Some good friends of mine have just opened up their own online business, Simpsons Sensory & Emotional Relief, selling a number of products that provide help and relief for children with various autism spectrum disorders. There’s some fantastic products and ideas that have been developing lots of great feedback since they’ve started. If you’re reading this and might be interested, go check them out and support.
Did I mention work was tough lately. It’s taken all the energy out of me, which means less writing and less updates. Mentally exhausting. Certainly no fun.
I wrote a nice little passage for Viridian just then, but I’m still along way behind where I’d like to be.
I was talking about writer’s block and writing on another one of my online haunts, and wrote this little explanation that perhaps give some insight into my writing process:
It’s worth pointing out that my ‘style’ isn’t free writing. I just don’t plot the story chapter by chapter before I start. A story idea for me is a beginning and an end (or really, a climax). I’ll write down scene ideas along the way. When I’m writing a scene, I’ll know what I want to happen in the scene and where I want to go for the next scene. Writing the scene then becomes:
Transition in -> Scene event -> Transition out to next scene.
It’s that transition out where I most often block, specifically, the moment the scene moves from event to transition out. That’s normally where I work myself into a hole.
Feathers Fall is now available in paperback through createspace. And with that, it’ll show up on Amazon shortly as well after it goes through the usual process.
So I had some inspiration in the shower the other day, in much the same way that Feathers Fall came to me. It was enough to bang out a first chapter that is thoroughly entertaining.
Working title Four Floors. Strangely similar Feathers Fall. What is it about showers and alliteration?
Work. Real work. The stuff that actually pays. Not something I talk a lot about. But lets talk it for a second.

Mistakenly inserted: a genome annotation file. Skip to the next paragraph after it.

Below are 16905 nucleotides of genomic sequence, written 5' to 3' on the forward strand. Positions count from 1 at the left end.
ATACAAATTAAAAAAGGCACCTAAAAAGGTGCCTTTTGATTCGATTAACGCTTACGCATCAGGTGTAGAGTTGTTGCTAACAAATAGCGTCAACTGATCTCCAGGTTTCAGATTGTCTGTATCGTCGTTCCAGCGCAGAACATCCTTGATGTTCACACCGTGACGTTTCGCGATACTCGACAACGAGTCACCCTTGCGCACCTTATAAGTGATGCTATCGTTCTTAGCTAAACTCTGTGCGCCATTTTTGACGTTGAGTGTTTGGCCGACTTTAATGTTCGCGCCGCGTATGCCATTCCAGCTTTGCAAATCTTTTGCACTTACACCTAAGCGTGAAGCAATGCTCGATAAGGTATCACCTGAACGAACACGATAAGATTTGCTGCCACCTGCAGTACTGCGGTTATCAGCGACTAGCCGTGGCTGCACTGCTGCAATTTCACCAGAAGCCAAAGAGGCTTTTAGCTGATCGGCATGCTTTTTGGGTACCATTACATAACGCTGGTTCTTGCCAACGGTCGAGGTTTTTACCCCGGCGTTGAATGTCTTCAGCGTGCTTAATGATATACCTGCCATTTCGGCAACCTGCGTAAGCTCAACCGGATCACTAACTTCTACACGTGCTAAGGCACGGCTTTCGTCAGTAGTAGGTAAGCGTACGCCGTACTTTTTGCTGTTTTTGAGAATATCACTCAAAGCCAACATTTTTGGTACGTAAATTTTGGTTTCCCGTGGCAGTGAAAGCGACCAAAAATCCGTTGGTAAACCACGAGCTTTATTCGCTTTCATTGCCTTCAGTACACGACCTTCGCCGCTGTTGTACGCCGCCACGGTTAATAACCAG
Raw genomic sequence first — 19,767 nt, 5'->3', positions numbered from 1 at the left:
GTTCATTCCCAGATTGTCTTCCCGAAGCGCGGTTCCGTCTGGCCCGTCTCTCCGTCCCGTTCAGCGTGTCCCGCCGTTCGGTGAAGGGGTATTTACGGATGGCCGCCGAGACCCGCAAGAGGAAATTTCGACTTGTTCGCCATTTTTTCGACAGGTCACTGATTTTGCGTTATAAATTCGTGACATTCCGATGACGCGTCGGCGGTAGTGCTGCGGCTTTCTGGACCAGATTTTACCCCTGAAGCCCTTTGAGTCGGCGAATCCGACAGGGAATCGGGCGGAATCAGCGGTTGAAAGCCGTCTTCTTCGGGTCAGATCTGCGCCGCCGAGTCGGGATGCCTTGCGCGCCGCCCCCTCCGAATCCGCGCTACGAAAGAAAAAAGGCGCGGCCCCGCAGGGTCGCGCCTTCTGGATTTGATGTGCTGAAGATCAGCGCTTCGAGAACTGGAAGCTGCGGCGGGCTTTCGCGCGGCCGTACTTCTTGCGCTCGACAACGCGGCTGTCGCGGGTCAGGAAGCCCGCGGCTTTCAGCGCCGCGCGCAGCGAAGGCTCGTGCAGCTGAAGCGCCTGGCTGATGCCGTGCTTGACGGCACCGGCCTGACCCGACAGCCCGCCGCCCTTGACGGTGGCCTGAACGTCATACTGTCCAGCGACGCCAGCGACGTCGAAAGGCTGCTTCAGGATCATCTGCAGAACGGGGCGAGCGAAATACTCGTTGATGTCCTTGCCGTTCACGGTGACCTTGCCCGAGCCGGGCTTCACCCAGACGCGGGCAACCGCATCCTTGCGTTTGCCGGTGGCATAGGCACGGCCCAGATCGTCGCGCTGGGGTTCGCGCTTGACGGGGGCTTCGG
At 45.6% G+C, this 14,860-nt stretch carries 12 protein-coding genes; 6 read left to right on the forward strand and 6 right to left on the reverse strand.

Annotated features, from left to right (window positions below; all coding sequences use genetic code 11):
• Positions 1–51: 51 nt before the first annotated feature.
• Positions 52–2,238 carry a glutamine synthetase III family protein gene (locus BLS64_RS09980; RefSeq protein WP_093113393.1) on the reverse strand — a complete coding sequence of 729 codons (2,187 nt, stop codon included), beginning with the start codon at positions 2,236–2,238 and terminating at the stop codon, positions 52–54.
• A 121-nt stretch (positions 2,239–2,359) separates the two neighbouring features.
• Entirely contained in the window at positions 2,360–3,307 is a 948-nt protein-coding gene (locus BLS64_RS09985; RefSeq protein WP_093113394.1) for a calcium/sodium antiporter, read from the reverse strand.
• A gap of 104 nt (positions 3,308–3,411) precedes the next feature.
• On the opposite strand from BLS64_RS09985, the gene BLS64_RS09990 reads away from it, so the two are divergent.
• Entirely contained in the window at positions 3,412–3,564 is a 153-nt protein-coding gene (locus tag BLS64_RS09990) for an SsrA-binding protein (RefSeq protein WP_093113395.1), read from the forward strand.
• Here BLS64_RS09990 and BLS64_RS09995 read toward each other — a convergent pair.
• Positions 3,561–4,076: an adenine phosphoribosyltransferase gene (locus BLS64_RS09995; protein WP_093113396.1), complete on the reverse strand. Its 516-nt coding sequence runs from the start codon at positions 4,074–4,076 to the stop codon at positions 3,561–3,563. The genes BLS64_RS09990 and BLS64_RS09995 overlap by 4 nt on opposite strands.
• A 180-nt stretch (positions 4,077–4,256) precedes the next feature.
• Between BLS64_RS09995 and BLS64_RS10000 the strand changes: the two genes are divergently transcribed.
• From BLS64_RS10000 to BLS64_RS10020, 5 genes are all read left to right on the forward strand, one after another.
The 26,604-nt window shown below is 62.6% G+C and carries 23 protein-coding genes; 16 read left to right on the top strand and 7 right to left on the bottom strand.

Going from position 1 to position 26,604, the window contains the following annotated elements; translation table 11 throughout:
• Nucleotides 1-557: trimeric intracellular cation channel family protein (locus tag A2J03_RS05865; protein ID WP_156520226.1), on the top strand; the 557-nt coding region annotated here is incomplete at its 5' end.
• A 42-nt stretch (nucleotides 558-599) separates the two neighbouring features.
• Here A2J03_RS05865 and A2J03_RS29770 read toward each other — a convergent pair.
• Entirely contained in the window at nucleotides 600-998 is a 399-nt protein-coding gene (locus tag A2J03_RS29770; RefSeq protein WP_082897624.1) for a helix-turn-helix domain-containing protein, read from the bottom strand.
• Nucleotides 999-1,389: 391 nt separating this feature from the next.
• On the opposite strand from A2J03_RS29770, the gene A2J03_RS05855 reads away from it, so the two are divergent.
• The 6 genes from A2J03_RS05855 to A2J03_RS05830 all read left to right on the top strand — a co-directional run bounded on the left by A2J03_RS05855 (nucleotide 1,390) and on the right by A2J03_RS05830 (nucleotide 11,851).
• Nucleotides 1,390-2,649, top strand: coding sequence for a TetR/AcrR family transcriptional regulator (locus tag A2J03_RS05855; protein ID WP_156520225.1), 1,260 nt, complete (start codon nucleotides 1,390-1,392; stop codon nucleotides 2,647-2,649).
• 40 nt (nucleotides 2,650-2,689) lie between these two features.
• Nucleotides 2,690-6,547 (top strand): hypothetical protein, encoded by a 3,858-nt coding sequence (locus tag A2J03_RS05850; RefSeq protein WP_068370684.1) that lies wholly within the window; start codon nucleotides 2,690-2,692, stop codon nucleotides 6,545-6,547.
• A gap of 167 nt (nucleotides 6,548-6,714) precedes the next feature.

Work is stressful. Hard? Perhaps not. Challenging? People are challenging. My work demands that I sit politely while people try their best to tear my ideas apart. And I’m ok with that. For the most part. But it wears you down. Essentially, work requires that I’m “ahead of the curve”, so being challenged isn’t about telling others that they’re wrong, or finding out that I’m wrong. It boils down to slowing down to teach others and bring them up to speed. To pull them ahead of the curve. I swear though, some people seem to want to be behind.
Flex, roll, adapt. If you want to work in IT, you need to always be ready to do so, even at the 11th hour.
In more positive news, this feedback for Feathers Fall made me smile – because deep down, it told me I’d nailed the story:
Ok so you got me… I cried. Not just a few tears, mind you, but outright sobs. I found myself so emotionally attached to the characters!
Beautifully written, Ben. Thankyou for writing this story. X
That feels good.
So I just dropped $350 on a steampunkish styled costume. Well, arguably it’s straight Victorian era. But hey. Close enough.
Also, I just dropped $350 on a costume. Ouch :S
I’m on the hunt for reviewers. It’s time to try and get these stories in front of more people.
Every year, Lifeline do a bookfest where they offload all their donated books for cheap in a massive exhibition hall.
This year, I got quite the haul.
So I dropped for another cover. It’s probably a little early to be doing so for Viridian, it’s definitely putting the cart before the horse, but it gives me some drive to keep working on the manuscript and get this sequel happening. Straight back to the same artist who did the cover for Crimson, as that was the perfect piece and she does amazing work.
Things aren’t ready for any reveal just yet, but any authors would do well to check out Daniela’s covers at SelfPubBookCovers.com